Transitional electric blues

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Comments

  • icarusicarus Solar Expert Posts: 5,114 ✭✭✭✭
    Re: Transitional electric blues

    A couple of notes. The reference about 12 psi for full output means that is the minimum pressure required to get full BTU output. One word of caution however. The PH 24 is a HUGE unit, ~175,000 BTU/hr. Even though is is technically a modulating unit, I think your are going to have real trouble using it for just one shower, as the incoming water will be REAL hot, even turned down, and it will require you to mix large amounts of cold to temper the water. Some shower heads and valves may not like that much volume.

    I have used (and still use) a PH 24 in a commercial size kitchen/laundry facility. It does work great, but as I said earlier, it is really big. Contrast it to the PH 6 at ~40,000 BTU/HR, about 1/4 the input BTU rating. We pull water out from under the ice, with an incoming temperature of ~34f (+1C) and have a full blast shower. In the summer when the lake temp nears 20C (68f) we have to turn it down to the minimum and run tons of cold.

    So consider your choice carefully. The vender you list is reputable as far as I know. I have bought some stuff from them over the years. I would really ask how low you can temper the heater down however.

    Good luck,

    Tony
  • westbranchwestbranch Solar Expert Posts: 5,135 ✭✭✭✭
    Re: Transitional electric blues

    FWIW I have a 190,000 BTU modulating water heater that heats a 1350 sq. ft home PLUS supplying all our hot water needs.... in a cold environment where lows reach -40 C ( or F) in winter... the 24 model will burn your skin off in a shower...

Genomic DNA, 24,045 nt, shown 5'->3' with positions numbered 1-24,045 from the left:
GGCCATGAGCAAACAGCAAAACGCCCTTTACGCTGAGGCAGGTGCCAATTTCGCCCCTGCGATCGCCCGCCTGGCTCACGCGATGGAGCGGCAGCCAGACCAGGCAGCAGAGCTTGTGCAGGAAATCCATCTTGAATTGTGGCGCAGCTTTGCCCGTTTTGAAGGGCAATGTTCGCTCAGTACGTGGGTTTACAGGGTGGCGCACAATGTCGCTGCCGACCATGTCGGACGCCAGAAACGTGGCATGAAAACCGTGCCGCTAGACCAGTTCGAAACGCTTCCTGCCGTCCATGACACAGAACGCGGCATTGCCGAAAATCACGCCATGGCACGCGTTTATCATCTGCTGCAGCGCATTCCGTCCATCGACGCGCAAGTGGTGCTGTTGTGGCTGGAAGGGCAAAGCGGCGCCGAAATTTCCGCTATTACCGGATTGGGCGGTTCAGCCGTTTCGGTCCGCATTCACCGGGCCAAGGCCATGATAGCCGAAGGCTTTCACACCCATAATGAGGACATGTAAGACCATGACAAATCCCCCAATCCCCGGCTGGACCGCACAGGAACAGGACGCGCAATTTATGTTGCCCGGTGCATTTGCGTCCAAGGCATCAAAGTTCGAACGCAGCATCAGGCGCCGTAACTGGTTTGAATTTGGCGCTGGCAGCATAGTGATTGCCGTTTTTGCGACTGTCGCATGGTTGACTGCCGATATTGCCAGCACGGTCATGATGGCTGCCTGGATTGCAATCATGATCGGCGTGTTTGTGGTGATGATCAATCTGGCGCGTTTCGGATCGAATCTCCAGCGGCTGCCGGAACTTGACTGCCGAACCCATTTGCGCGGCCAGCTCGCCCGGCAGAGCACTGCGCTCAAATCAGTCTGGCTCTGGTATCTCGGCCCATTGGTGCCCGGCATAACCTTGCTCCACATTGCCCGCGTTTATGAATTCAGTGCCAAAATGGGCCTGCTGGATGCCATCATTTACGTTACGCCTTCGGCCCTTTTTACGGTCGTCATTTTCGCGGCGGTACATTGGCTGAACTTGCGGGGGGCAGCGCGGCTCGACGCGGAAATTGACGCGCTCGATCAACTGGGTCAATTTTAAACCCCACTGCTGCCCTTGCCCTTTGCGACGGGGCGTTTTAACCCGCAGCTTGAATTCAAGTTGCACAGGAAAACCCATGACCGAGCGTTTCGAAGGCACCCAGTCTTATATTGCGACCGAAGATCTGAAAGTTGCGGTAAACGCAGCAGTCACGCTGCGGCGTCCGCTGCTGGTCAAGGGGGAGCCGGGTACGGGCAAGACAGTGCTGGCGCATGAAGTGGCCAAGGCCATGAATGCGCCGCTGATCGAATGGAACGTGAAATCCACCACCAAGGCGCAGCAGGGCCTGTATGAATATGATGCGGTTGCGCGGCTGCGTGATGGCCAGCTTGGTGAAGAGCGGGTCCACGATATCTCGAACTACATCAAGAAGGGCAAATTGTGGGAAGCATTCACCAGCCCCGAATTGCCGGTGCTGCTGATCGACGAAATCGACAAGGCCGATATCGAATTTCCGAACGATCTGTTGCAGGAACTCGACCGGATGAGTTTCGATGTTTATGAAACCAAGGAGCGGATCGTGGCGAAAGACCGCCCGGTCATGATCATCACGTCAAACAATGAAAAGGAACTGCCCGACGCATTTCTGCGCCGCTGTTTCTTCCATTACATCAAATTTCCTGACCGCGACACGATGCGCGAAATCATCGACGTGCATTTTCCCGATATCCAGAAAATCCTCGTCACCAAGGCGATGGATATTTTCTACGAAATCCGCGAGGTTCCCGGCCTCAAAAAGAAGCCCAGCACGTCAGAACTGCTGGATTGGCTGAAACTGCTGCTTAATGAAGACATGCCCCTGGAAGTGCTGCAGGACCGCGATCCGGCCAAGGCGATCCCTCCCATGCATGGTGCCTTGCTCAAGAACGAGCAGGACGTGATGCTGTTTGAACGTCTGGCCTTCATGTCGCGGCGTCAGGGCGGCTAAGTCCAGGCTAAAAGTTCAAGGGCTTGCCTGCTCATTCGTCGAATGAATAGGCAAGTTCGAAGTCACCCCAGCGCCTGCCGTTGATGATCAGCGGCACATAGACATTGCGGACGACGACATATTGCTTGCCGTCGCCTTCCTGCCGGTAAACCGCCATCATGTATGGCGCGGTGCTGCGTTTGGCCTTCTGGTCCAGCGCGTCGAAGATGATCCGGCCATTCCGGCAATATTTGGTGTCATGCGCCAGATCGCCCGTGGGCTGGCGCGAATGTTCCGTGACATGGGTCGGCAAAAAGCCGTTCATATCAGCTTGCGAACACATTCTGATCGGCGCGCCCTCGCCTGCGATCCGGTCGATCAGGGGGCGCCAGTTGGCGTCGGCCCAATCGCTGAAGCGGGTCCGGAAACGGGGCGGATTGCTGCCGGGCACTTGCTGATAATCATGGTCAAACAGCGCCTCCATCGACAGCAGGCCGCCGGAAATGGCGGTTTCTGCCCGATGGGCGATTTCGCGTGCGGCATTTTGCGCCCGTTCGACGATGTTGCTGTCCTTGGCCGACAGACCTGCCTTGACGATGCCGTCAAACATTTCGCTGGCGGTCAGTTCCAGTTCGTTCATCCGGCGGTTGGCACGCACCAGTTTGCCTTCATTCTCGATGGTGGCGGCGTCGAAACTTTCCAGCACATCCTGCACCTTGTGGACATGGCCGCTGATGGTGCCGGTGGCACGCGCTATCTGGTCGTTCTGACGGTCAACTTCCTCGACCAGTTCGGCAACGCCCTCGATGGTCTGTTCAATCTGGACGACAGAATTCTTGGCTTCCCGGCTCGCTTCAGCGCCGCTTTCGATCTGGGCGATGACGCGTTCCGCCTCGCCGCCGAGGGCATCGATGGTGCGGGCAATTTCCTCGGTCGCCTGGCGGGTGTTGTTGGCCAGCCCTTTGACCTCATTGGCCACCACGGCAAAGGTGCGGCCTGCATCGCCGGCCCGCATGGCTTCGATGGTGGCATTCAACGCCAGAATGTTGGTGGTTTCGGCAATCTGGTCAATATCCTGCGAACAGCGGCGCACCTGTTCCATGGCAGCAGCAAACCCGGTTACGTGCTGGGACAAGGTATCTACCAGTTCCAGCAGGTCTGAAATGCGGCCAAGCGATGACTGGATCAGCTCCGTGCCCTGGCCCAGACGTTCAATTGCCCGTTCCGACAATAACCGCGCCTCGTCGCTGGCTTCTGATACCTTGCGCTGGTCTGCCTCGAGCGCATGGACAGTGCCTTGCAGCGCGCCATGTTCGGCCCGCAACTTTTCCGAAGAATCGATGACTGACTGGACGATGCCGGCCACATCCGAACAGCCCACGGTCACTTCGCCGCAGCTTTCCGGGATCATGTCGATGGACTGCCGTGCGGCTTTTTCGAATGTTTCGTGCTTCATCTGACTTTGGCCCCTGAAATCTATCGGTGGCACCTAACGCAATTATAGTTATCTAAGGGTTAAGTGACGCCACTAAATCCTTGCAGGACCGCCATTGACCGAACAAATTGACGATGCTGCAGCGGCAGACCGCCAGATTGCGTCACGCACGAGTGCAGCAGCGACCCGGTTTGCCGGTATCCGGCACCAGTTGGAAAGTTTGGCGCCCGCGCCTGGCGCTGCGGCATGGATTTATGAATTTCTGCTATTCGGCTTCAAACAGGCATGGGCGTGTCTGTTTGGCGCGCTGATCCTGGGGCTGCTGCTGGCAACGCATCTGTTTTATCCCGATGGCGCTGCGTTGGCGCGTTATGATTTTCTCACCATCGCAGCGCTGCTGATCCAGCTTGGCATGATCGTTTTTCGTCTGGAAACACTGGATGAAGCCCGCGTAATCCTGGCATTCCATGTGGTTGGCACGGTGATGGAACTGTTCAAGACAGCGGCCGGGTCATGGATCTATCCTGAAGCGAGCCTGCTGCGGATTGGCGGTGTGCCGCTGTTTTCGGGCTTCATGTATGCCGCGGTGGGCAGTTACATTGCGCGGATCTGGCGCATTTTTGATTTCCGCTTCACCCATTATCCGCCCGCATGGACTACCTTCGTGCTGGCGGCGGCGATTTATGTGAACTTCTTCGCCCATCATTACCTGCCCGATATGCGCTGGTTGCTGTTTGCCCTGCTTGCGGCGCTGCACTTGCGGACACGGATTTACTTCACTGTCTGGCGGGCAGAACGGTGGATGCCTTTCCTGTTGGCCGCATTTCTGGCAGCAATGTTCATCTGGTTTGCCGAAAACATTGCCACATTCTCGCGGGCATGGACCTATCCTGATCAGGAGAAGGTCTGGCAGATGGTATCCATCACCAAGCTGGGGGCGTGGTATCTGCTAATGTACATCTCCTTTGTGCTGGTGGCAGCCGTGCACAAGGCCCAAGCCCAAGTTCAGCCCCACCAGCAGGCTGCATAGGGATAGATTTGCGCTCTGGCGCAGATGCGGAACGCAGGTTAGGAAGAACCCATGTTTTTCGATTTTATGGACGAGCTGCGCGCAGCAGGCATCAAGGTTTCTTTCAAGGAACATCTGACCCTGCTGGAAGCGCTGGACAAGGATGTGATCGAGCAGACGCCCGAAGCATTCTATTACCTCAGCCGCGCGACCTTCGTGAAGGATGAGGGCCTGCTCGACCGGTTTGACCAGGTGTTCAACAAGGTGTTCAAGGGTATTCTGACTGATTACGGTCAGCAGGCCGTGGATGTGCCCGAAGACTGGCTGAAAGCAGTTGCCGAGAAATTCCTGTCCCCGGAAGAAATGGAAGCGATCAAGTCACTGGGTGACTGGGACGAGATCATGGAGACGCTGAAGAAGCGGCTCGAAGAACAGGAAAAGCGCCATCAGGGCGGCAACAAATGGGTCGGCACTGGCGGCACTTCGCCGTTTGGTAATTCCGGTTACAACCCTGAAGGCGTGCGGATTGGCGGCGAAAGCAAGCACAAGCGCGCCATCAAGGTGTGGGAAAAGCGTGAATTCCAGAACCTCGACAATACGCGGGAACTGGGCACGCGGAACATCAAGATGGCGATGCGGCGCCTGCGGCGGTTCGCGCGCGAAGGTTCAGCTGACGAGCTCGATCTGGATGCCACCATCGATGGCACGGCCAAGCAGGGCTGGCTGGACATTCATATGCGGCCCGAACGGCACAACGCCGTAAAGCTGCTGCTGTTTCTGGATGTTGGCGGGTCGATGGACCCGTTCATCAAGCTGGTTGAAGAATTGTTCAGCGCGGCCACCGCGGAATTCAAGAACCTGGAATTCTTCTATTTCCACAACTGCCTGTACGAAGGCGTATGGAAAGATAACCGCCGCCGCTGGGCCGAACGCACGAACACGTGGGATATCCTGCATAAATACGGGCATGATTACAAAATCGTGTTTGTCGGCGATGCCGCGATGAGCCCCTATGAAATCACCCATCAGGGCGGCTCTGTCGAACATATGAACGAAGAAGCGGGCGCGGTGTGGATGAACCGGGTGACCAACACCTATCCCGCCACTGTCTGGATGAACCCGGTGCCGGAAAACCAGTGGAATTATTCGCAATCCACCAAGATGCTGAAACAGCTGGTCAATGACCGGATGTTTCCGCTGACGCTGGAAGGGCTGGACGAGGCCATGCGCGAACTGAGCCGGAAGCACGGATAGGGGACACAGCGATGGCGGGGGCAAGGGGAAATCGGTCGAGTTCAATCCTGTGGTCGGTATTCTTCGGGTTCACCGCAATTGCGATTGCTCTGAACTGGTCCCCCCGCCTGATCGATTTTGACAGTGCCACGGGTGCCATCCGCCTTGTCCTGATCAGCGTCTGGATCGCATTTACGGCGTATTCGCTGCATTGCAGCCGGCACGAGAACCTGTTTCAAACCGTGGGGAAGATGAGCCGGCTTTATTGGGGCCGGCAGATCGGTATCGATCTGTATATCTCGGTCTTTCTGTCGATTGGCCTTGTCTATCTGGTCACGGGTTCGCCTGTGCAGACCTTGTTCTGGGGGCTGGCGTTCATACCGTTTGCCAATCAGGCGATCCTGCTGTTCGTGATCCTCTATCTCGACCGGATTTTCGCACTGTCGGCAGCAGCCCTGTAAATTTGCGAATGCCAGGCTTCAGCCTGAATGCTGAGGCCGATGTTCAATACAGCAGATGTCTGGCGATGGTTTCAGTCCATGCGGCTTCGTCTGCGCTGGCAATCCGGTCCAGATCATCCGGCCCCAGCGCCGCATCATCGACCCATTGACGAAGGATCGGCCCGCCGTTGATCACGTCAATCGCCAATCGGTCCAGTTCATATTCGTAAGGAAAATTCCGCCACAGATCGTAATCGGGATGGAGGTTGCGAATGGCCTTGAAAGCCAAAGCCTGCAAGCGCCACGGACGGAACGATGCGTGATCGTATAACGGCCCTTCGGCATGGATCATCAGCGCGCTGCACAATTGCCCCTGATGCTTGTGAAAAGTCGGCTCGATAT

Eric
     
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    West Chilcotin, BC, Canada
  • HairfarmHairfarm Solar Expert Posts: 225 ✭✭✭
    Re: Transitional electric blues

    The PDF for the Paloma PH24 states: "By setting the unit at the HOT position during the winter and at the warm position during the summer, hot water of stable temperature will be supplied at about 140F." This is on page 10 at the bottom.

    I was leaning toward the PH24 mainly because they don't make the PH 6 or PH12 anymore, and they're damned impossible to find. Also, I've read some pretty bad reviews on the Bosch 1600h unit and it's minimum water pressure of 30psi concerns me.

    Who else on this forum uses a set up like I do?: A pressure tank into a tankless heater. Anyone having success with a Bosch 1600h unit?

    I need to make a decision soon, but I don't want to get "burned" by purchasing the wrong unit. The Paloma appealed to me because it works with a fairly low PSI. If the Paloma hot water is too hot, couldn't I just temper it with cold water?
  • icarusicarus Solar Expert Posts: 5,114 ✭✭✭✭
    Re: Transitional electric blues

    You CAN temper the hot with cold, (in fact you will always use some cold) but it will take a considerable amount of cold, adding to your pumping (as well as any drain/septic load).

    I really would steer away from the PH 24 for a cabin/ small house installation. IMHO I think it is just too big. It is a damn shame that they don't make the 6 and the 12 as they are great units. (They also used to make a PH 5 which was the bees knees for a warm water intake system such as a summer lake).

    Consider a Rinnai or Takagi electronic model. Yes there is some electrical energy cost for the control boards and the fan but it is pretty small. I think the Takagi is on the order of 50 watts while running, 5 on standby. If you unplug it at night the standby cost is nothing. If you figure that 50 watts used say one hour a day (would be a lot in my world) would be 25 watt hours,, not too bad.

    As for the bosch, my neighbour has three of them running on small pump/pressure tanks. His are all the standing pilot units and he has no complaints.

    Good luck and keep in touch,

    Tony
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